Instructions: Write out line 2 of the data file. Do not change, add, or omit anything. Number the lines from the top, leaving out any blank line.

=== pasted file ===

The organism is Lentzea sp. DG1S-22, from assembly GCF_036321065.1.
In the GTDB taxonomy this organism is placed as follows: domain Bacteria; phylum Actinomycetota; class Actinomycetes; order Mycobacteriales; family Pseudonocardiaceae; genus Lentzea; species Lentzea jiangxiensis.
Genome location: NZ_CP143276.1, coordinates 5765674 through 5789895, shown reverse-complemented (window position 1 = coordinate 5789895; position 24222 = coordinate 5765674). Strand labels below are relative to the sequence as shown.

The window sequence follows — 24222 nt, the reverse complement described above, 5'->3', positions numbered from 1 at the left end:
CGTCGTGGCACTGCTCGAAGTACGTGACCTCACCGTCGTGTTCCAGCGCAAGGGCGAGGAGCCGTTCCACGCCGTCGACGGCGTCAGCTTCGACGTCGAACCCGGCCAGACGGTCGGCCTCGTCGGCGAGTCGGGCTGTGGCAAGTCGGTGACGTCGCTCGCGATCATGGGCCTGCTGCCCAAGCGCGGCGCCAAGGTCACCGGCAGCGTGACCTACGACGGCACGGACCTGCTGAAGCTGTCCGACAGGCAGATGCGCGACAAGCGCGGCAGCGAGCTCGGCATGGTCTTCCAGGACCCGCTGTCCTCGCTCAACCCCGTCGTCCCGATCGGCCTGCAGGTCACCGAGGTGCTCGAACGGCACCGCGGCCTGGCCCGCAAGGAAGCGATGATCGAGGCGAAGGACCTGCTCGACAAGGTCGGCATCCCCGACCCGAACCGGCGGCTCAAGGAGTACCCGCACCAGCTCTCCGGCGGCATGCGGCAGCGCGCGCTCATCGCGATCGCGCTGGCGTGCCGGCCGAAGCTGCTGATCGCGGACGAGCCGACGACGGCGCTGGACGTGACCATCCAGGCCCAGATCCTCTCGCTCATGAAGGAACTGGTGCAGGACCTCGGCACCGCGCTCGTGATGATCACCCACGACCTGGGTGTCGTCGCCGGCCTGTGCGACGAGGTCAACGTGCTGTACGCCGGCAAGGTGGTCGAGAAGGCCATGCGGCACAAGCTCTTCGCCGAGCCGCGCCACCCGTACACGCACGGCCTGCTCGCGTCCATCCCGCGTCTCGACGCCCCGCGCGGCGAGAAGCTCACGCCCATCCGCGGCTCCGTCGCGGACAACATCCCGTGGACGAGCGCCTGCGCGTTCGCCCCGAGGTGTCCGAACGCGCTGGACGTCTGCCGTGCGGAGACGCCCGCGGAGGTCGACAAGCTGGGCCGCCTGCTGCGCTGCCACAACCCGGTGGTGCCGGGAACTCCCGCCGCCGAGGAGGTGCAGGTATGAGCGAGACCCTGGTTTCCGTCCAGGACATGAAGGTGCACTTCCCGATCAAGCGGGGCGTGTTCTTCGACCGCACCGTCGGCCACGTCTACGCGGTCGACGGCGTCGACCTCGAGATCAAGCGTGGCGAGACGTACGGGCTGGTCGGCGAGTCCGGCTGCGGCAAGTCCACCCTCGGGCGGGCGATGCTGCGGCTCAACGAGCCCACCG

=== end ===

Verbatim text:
In the GTDB taxonomy this organism is placed as follows: domain Bacteria; phylum Actinomycetota; class Actinomycetes; order Mycobacteriales; family Pseudonocardiaceae; genus Lentzea; species Lentzea jiangxiensis.